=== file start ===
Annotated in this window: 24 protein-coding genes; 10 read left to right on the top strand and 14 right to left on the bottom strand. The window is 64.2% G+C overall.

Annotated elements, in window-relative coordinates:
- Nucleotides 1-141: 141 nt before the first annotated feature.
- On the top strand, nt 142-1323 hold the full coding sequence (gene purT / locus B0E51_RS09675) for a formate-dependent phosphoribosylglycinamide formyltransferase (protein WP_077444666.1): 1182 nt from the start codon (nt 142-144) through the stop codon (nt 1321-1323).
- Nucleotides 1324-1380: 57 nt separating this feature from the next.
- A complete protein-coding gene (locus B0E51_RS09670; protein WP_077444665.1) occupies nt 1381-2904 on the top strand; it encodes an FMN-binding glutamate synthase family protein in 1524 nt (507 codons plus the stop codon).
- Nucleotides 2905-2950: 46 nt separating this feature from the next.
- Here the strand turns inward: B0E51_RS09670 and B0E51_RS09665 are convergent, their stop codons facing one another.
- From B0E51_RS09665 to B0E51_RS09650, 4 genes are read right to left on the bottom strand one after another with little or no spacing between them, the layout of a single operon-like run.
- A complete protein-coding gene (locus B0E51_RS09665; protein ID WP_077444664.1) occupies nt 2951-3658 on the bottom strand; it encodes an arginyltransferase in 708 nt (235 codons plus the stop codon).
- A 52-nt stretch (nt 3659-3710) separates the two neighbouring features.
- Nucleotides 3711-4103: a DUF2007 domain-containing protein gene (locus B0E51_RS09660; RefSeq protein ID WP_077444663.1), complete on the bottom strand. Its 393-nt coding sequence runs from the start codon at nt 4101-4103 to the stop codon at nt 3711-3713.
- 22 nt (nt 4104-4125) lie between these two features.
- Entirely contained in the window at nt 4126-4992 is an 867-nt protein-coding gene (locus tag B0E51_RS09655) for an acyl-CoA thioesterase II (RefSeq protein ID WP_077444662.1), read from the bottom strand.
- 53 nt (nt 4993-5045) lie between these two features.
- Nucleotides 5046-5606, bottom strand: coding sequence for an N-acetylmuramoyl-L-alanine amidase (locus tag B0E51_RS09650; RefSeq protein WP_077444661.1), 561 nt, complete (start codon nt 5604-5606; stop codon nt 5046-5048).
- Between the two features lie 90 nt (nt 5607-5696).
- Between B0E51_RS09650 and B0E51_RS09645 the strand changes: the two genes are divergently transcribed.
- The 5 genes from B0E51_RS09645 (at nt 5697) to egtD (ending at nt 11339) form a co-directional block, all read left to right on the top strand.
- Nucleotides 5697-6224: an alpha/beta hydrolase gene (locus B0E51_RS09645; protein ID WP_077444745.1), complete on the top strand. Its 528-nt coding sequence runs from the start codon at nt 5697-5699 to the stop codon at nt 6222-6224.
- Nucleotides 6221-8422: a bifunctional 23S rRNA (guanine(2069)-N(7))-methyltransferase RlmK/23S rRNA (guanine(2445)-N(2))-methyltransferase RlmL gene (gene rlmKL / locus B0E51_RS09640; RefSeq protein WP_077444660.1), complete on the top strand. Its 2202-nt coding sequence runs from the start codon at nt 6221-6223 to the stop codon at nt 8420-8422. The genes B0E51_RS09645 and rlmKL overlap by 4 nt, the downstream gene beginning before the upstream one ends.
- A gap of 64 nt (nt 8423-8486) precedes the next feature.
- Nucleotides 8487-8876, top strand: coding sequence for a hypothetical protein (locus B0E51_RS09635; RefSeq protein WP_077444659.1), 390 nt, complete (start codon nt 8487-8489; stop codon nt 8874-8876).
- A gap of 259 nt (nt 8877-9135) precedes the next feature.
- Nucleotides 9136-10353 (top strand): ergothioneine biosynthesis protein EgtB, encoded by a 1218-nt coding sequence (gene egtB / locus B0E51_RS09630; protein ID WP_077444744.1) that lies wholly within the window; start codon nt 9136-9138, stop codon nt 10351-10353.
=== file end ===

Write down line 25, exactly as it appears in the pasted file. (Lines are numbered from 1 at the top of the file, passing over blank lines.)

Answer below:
- Nucleotides 9136-10353 (top strand): ergothioneine biosynthesis protein EgtB, encoded by a 1218-nt coding sequence (gene egtB / locus B0E51_RS09630; protein ID WP_077444744.1) that lies wholly within the window; start codon nt 9136-9138, stop codon nt 10351-10353.